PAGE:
Exercises can be broadly categorized into aerobic and anaerobic activities. Both have their benefits and both can be part of a healthy lifestyle. In general, aerobic exercise is the more well-known of the two as some of the most popular activities, including walking, jogging, swimming, cycling, rowing and elliptical training, fall into this category.

Aerobic exercise is so named because your body will require high amounts of oxygen to power the large muscles that are working during these activities. Your heart rate and respiratory rate will go up to help send oxygenated blood to your muscle cells. For the best results, aerobic exercise should be performed for a minimum of 150 minutes per week according to the American Heart Association.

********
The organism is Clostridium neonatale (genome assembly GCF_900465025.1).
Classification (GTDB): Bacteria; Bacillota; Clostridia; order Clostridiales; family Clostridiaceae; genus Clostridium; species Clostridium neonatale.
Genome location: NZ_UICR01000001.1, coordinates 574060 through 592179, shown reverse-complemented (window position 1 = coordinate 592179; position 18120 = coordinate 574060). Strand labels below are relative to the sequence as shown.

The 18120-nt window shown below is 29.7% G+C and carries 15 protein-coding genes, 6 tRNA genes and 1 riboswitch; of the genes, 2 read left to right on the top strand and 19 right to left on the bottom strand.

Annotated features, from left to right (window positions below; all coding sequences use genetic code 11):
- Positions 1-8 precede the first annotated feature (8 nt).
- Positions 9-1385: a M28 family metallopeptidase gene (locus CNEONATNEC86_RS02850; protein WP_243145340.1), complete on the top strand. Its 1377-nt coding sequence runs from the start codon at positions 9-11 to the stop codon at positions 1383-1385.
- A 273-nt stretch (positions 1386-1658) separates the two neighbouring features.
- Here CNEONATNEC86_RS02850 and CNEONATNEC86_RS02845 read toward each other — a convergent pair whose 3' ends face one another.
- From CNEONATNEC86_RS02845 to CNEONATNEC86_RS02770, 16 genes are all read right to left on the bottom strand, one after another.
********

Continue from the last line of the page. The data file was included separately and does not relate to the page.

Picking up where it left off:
On the other hand, anaerobic exercise does not increase oxygen consumption in the body because the body instead breaks down glucose to fuel muscle cells. Because the cells run low on oxygen, they produce lactic acid. Anaerobic activities also come in several formats and either rely on intense work for muscle groups or incredibly high-powered bursts of activities. Strength training is one option. However, sprinting and high-intensity interval training (HIIT) are two other common options.

In general, aerobic exercises tend to be gentler on the body. However, anaerobic activities may be able to burn the same number of calories in a shorter time depending on the type of activity chosen. Both types are helpful to the body and can provide similar health benefits. You may find that combining both types of exercise throughout your week will leave you feeling your best.